In the context of art education, the role of the teacher is to create an environment that stimulates creativity. Good teachers offer important insight, but great teachers inspire students to independently practice deep thinking and discovery. My role as an art educator is to teach how and why tools are used, provide context and resources, and engage students in critical dialogue. I strive to create an originative environment for the students I teach. This produces reciprocal learning – I offer practiced skill, and each student offers a unique blend of experiences and perspective.
This requires my teaching approach to reflect good judgement and adaptability. As I sharpen my communication skills, I can offer richer and richer learning experiences. In the latter part of my time at Ohio University, I served as a teaching assistant for the same professor in two different classes. We had a neurodivergent student in our drawing class, and it was difficult to connect with her. We greeted her daily and engaged her in conversation. She was not a studio art major, and we were both surprised when she decided to take a pottery survey class (which was offered virtually) with us the following semester. It was a joy to create an environment that put her at ease, and she ended up learning a lot about pottery.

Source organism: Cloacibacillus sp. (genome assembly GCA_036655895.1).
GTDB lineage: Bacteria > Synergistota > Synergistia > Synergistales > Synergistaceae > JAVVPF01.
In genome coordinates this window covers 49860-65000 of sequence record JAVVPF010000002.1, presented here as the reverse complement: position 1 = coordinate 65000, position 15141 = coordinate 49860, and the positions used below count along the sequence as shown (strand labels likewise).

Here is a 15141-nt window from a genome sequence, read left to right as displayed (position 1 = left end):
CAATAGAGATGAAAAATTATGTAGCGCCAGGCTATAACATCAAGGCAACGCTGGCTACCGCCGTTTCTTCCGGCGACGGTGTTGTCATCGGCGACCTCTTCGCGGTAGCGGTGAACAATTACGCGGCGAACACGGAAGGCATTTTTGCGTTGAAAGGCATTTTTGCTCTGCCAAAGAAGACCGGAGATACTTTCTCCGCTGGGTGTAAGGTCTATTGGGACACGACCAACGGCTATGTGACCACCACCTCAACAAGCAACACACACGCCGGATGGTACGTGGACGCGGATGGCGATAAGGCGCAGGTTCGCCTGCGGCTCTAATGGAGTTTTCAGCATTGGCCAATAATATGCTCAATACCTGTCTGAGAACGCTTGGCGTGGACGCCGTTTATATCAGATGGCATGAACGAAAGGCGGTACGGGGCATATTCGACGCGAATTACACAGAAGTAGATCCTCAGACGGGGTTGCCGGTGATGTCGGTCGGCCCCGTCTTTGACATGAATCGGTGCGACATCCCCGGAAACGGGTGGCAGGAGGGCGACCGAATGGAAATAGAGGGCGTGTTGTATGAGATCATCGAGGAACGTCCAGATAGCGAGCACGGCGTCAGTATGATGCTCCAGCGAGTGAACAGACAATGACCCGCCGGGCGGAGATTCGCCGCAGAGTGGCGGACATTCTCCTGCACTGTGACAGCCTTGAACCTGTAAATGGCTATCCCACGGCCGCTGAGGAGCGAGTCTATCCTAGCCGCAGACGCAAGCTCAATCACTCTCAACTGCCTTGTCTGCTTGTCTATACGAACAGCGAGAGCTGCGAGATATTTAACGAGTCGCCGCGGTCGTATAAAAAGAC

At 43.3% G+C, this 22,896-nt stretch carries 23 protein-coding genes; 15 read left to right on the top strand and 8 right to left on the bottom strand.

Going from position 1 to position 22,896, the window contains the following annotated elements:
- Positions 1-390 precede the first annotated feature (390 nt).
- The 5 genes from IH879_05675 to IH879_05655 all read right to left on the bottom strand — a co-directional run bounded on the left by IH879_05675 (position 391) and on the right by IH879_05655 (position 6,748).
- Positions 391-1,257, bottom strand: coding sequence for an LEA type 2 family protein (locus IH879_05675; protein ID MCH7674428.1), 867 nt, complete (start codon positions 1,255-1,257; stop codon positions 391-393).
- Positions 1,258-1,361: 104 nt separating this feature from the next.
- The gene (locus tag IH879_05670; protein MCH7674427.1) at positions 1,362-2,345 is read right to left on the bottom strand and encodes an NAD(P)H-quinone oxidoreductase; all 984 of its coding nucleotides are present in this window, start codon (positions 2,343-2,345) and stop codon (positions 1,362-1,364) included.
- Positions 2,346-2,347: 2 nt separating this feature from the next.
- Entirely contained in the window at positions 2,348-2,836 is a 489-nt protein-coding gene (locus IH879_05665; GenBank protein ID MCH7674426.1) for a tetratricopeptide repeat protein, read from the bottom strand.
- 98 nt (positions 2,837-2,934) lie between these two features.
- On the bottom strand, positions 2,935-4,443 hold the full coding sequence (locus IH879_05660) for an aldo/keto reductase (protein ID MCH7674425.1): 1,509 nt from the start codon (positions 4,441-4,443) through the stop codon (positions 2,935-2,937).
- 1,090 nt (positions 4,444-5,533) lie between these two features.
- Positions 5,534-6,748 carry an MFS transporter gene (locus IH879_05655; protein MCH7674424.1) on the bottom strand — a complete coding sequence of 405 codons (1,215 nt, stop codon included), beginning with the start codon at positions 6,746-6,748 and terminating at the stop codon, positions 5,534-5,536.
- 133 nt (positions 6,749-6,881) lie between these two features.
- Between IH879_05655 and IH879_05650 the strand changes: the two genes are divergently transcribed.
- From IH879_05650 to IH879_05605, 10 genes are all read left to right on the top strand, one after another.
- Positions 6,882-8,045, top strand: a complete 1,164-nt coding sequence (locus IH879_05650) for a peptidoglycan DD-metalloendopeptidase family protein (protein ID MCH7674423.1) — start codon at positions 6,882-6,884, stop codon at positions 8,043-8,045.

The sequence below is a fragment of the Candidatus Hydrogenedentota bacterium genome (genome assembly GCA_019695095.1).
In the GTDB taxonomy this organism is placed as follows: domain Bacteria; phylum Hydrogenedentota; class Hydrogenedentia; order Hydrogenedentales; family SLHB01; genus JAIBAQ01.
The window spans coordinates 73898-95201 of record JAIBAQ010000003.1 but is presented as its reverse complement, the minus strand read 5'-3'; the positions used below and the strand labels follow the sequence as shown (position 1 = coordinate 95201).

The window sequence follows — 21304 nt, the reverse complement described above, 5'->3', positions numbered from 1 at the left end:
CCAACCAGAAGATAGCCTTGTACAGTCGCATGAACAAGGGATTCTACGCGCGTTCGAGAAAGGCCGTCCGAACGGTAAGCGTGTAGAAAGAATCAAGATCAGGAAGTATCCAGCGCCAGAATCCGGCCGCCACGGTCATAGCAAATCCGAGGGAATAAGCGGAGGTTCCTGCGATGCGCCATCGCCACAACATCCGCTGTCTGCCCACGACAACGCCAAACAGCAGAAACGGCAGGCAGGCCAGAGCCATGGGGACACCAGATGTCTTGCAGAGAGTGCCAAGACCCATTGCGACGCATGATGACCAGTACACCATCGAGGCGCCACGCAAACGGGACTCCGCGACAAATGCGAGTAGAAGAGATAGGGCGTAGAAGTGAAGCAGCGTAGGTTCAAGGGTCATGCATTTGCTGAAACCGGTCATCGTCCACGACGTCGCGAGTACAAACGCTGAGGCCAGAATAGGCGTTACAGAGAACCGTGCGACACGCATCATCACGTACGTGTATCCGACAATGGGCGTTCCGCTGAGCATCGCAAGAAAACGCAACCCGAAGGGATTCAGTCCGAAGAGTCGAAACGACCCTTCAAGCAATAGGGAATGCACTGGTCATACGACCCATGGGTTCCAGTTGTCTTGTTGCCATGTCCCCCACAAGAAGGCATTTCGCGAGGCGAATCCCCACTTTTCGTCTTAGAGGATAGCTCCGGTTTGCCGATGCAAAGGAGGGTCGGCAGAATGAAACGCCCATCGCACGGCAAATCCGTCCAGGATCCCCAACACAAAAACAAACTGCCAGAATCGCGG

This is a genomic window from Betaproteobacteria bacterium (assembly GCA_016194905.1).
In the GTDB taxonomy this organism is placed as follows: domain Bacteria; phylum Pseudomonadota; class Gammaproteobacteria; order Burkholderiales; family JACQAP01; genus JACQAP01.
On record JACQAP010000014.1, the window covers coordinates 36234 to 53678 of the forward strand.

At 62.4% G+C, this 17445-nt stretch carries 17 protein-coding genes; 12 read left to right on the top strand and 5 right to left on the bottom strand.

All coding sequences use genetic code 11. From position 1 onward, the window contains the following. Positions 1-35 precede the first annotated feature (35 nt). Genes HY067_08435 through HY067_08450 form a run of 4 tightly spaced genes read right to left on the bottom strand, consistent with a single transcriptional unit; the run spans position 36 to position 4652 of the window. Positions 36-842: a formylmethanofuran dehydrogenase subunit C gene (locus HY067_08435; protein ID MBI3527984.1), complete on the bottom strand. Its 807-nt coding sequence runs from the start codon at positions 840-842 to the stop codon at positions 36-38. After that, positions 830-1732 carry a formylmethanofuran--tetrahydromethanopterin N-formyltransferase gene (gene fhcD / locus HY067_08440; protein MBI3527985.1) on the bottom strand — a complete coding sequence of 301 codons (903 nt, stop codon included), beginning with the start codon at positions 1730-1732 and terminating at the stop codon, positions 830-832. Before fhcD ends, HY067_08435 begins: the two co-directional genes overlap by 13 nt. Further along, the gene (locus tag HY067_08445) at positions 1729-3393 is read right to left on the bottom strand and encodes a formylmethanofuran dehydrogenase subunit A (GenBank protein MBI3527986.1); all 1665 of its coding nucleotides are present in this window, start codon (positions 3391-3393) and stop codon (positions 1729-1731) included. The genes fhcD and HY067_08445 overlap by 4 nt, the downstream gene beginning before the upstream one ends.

I came of age at a time when I did not feel welcome or respected in art making spaces. I learned how to navigate those spaces through the support of mentors who believed in my skills and voice, and I now feel at home among kilns and heavy machinery. Because of my experiences, I am committed to serving others who may not feel welcome or capable. I am intentional in the ways I discuss gender and identity with students, to avoid creating perceived differences in capability. My purpose is to make new skill sets accessible and encourage students to learn them.
I must also consider the importance and limitations of my own perspective. There are gaps in the canon of contemporary Western art, and those who exist within this canon have a responsibility to look closely, ask questions, and hold space for identities and practices that are missing. Contemporary art exists beyond the fold of the Western art exhibition – though it is not possible to understand everything, it is important to look outward and be critical of the educational systems that form us.
My teaching philosophy centers around these core principles:
- Cultivate independent thought
- Teach students how and why tools and materials are used
- Be perceptive and adaptable to individual learning styles
- Treat students as capable and valuable people
- Be critical of the information and ideas I perpetuate